When you post your resume on Internet job boards — and you must if you're looking for work — you may want to keep your name and contact information confidential. • If you don't care who knows you're job hunting, then don't worry about it. But if you're still working and want to job hunt without your current employer knowing about it, then heed this advice.
Revi Goldwasser, founder of Interview Tips and Secrets in Boca Raton, said job hunters-on-the-sly need to pay attention to the "confidential" features permitted on major job boards such as CareerBuilder, HotJobs and Monster.
"When you respond to a posting, there's a link to download your resume as a Word attachment," she said in a telephone interview. "Be sure you haven't named your resume file as your name if you're trying to be confidential. Change your resume file name to 'confidential resume' before you download it. Otherwise, even if you use the confidential features on the job board, employers will see your name."
And that's okay, of course, if you're in an open job search. But if you're not, then also make sure your resume doesn't reveal your current employer's name or any other identifying information that you're trying to protect by using confidential functions.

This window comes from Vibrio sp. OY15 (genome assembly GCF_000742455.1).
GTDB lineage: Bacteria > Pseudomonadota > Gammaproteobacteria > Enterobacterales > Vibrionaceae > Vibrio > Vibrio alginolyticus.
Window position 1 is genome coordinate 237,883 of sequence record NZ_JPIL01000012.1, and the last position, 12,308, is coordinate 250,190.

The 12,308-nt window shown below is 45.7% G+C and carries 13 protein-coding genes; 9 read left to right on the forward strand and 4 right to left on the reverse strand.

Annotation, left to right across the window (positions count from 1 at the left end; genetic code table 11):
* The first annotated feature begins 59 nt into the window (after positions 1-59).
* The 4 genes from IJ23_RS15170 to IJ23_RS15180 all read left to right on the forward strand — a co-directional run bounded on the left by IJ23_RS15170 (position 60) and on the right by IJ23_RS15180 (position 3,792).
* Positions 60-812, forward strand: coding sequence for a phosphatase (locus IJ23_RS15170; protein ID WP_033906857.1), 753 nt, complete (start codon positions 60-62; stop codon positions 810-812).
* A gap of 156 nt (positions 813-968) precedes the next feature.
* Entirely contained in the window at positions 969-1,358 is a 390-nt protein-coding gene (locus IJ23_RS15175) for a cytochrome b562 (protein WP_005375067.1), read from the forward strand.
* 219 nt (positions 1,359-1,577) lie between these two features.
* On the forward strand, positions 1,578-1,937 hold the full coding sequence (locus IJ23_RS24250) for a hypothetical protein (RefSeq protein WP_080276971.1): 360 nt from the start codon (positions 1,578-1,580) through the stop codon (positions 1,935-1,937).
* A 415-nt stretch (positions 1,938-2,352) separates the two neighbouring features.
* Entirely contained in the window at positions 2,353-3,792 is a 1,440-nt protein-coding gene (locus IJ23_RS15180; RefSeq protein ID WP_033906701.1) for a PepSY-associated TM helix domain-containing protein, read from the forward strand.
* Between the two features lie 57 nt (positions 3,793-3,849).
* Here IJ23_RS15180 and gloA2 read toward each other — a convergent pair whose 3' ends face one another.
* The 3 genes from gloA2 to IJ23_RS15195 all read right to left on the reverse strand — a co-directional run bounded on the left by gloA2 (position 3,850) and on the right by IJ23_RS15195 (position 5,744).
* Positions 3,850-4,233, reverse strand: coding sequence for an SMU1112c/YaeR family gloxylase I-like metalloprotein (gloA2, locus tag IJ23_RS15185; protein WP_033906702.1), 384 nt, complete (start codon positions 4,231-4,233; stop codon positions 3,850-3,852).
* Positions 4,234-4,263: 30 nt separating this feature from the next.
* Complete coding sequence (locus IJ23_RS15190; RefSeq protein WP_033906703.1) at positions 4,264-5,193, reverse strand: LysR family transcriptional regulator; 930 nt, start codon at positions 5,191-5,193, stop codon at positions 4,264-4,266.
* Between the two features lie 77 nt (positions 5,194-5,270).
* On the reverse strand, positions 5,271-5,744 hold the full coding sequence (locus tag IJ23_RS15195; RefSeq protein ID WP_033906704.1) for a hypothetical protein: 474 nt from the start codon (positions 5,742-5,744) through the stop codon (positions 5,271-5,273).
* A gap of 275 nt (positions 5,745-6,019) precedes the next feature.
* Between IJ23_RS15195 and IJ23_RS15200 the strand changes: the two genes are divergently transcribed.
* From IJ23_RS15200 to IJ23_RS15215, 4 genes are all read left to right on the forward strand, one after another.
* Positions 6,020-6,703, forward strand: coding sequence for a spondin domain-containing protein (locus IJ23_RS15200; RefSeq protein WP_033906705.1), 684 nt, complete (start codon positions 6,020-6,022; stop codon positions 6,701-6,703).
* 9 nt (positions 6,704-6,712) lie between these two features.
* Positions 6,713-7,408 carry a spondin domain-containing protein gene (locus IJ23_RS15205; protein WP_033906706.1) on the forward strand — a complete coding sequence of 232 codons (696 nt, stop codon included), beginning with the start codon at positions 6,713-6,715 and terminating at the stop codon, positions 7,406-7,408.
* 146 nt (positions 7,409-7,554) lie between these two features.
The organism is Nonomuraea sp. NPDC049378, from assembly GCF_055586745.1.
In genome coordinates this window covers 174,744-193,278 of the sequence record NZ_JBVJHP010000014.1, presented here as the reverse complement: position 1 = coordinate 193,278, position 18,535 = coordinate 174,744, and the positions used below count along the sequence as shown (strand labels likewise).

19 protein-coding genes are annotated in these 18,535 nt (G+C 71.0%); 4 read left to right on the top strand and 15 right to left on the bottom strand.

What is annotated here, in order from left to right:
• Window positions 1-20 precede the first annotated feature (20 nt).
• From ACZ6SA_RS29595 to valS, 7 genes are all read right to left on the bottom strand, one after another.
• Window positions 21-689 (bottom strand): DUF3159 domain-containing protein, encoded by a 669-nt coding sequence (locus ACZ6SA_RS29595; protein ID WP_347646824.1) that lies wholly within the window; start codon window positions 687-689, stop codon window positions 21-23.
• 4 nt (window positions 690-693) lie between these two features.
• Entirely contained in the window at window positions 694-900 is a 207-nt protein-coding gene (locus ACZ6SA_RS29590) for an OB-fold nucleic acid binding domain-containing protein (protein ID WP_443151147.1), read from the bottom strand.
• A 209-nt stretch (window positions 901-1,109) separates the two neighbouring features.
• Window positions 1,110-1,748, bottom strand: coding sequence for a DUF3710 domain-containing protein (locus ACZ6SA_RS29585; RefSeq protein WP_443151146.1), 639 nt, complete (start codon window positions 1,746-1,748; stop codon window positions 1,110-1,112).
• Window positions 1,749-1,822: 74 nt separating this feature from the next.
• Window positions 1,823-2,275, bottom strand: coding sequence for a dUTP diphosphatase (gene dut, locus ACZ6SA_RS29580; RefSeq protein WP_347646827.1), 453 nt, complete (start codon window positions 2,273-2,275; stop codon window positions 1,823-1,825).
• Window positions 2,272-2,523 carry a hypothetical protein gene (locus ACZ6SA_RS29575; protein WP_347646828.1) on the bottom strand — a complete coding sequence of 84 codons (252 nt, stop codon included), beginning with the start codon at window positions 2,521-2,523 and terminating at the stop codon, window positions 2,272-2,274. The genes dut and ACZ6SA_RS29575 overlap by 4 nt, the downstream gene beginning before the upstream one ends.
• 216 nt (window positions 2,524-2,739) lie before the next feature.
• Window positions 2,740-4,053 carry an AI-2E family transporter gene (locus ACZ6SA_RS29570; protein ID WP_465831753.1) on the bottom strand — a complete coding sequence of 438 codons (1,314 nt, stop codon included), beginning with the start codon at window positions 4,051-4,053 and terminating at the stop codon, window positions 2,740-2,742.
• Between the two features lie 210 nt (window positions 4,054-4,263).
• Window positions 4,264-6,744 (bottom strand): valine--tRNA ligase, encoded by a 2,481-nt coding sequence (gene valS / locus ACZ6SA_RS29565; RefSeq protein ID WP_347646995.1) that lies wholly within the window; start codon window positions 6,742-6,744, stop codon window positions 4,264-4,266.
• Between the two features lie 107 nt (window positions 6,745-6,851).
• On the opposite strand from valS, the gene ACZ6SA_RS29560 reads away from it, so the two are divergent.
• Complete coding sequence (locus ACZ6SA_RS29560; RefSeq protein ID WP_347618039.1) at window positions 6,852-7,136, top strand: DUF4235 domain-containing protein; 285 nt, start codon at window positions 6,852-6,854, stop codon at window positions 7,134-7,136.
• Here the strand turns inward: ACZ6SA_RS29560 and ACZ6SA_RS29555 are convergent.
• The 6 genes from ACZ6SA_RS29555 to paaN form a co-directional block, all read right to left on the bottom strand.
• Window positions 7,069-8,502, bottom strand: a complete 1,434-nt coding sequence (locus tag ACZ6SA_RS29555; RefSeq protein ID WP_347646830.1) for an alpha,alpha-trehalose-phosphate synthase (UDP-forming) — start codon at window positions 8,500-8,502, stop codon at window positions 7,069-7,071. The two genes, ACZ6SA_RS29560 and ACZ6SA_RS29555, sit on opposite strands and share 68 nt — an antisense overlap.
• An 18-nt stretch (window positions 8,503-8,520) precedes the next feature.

Goldwasser was a gold mine of advice, starting with her encouragement to post your resume on as many major as well as niche job boards as relevant.
"Then refresh your posts weekly, even if it's just adding a comma," she said.
Goldwasser's other big tips for job-board postings:
• Be sure to use the key words in your resume that the job recruitment lists as requirements. That improves the odds of a computer or human screener tagging your resume for further consideration.
• Don't pay to have your resume posted anywhere. For almost every job, there are plenty of other free job board, niche site and individual company options to get noticed.
• Spend a Sunday afternoon and upload your resume to as many databases as possible. "It may pay dividends on Monday morning," she said.